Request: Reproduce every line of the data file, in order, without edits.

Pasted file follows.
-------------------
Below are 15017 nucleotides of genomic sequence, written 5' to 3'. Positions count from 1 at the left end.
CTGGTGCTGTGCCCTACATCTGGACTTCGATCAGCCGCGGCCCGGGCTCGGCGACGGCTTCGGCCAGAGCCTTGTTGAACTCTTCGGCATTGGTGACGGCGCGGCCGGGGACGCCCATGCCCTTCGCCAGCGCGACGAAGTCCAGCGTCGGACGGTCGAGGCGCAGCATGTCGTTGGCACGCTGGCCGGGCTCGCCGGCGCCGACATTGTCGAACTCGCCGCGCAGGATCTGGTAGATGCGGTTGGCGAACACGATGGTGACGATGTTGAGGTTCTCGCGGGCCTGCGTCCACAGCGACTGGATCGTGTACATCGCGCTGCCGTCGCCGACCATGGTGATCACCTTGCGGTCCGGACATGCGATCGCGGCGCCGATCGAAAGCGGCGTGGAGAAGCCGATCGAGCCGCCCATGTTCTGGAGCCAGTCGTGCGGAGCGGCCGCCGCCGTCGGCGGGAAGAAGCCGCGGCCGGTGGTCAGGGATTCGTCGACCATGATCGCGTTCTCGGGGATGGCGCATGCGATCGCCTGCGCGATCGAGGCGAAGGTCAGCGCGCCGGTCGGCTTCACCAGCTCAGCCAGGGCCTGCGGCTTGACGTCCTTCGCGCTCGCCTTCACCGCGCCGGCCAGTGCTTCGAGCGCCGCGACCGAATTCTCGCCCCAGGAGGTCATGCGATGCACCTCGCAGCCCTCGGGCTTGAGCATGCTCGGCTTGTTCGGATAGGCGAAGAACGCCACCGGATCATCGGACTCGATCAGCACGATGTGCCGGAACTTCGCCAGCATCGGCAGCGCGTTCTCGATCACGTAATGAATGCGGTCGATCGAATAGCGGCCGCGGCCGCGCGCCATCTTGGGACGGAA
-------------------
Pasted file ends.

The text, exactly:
Below are 15017 nucleotides of genomic sequence, written 5' to 3'. Positions count from 1 at the left end.
CTGGTGCTGTGCCCTACATCTGGACTTCGATCAGCCGCGGCCCGGGCTCGGCGACGGCTTCGGCCAGAGCCTTGTTGAACTCTTCGGCATTGGTGACGGCGCGGCCGGGGACGCCCATGCCCTTCGCCAGCGCGACGAAGTCCAGCGTCGGACGGTCGAGGCGCAGCATGTCGTTGGCACGCTGGCCGGGCTCGCCGGCGCCGACATTGTCGAACTCGCCGCGCAGGATCTGGTAGATGCGGTTGGCGAACACGATGGTGACGATGTTGAGGTTCTCGCGGGCCTGCGTCCACAGCGACTGGATCGTGTACATCGCGCTGCCGTCGCCGACCATGGTGATCACCTTGCGGTCCGGACATGCGATCGCGGCGCCGATCGAAAGCGGCGTGGAGAAGCCGATCGAGCCGCCCATGTTCTGGAGCCAGTCGTGCGGAGCGGCCGCCGCCGTCGGCGGGAAGAAGCCGCGGCCGGTGGTCAGGGATTCGTCGACCATGATCGCGTTCTCGGGGATGGCGCATGCGATCGCCTGCGCGATCGAGGCGAAGGTCAGCGCGCCGGTCGGCTTCACCAGCTCAGCCAGGGCCTGCGGCTTGACGTCCTTCGCGCTCGCCTTCACCGCGCCGGCCAGTGCTTCGAGCGCCGCGACCGAATTCTCGCCCCAGGAGGTCATGCGATGCACCTCGCAGCCCTCGGGCTTGAGCATGCTCGGCTTGTTCGGATAGGCGAAGAACGCCACCGGATCATCGGACTCGATCAGCACGATGTGCCGGAACTTCGCCAGCATCGGCAGCGCGTTCTCGATCACGTAATGAATGCGGTCGATCGAATAGCGGCCGCGGCCGCGCGCCATCTTGGGACGGAA